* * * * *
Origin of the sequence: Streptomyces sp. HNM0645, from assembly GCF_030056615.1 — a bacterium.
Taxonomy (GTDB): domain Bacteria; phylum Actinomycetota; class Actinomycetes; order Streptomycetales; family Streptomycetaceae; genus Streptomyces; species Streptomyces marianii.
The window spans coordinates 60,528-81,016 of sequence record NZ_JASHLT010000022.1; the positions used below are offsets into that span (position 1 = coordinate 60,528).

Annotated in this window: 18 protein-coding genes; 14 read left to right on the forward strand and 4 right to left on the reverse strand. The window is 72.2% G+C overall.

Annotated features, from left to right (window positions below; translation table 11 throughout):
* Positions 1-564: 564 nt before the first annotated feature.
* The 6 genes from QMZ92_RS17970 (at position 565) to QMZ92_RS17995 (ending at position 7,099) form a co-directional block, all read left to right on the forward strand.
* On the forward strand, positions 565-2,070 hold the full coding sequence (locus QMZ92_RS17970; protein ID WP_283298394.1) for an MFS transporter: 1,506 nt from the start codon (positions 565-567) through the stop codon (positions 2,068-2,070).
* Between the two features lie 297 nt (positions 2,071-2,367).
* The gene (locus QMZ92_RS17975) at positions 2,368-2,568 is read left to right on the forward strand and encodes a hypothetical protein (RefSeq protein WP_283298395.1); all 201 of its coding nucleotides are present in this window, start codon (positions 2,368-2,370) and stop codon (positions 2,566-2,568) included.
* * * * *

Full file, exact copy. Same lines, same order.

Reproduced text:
Origin of the sequence: Streptomyces sp. HNM0645, from assembly GCF_030056615.1 — a bacterium.
Taxonomy (GTDB): domain Bacteria; phylum Actinomycetota; class Actinomycetes; order Streptomycetales; family Streptomycetaceae; genus Streptomyces; species Streptomyces marianii.
The window spans coordinates 60,528-81,016 of sequence record NZ_JASHLT010000022.1; the positions used below are offsets into that span (position 1 = coordinate 60,528).

Annotated in this window: 18 protein-coding genes; 14 read left to right on the forward strand and 4 right to left on the reverse strand. The window is 72.2% G+C overall.

Annotated features, from left to right (window positions below; translation table 11 throughout):
* Positions 1-564: 564 nt before the first annotated feature.
* The 6 genes from QMZ92_RS17970 (at position 565) to QMZ92_RS17995 (ending at position 7,099) form a co-directional block, all read left to right on the forward strand.
* On the forward strand, positions 565-2,070 hold the full coding sequence (locus QMZ92_RS17970; protein ID WP_283298394.1) for an MFS transporter: 1,506 nt from the start codon (positions 565-567) through the stop codon (positions 2,068-2,070).
* Between the two features lie 297 nt (positions 2,071-2,367).
* The gene (locus QMZ92_RS17975) at positions 2,368-2,568 is read left to right on the forward strand and encodes a hypothetical protein (RefSeq protein WP_283298395.1); all 201 of its coding nucleotides are present in this window, start codon (positions 2,368-2,370) and stop codon (positions 2,566-2,568) included.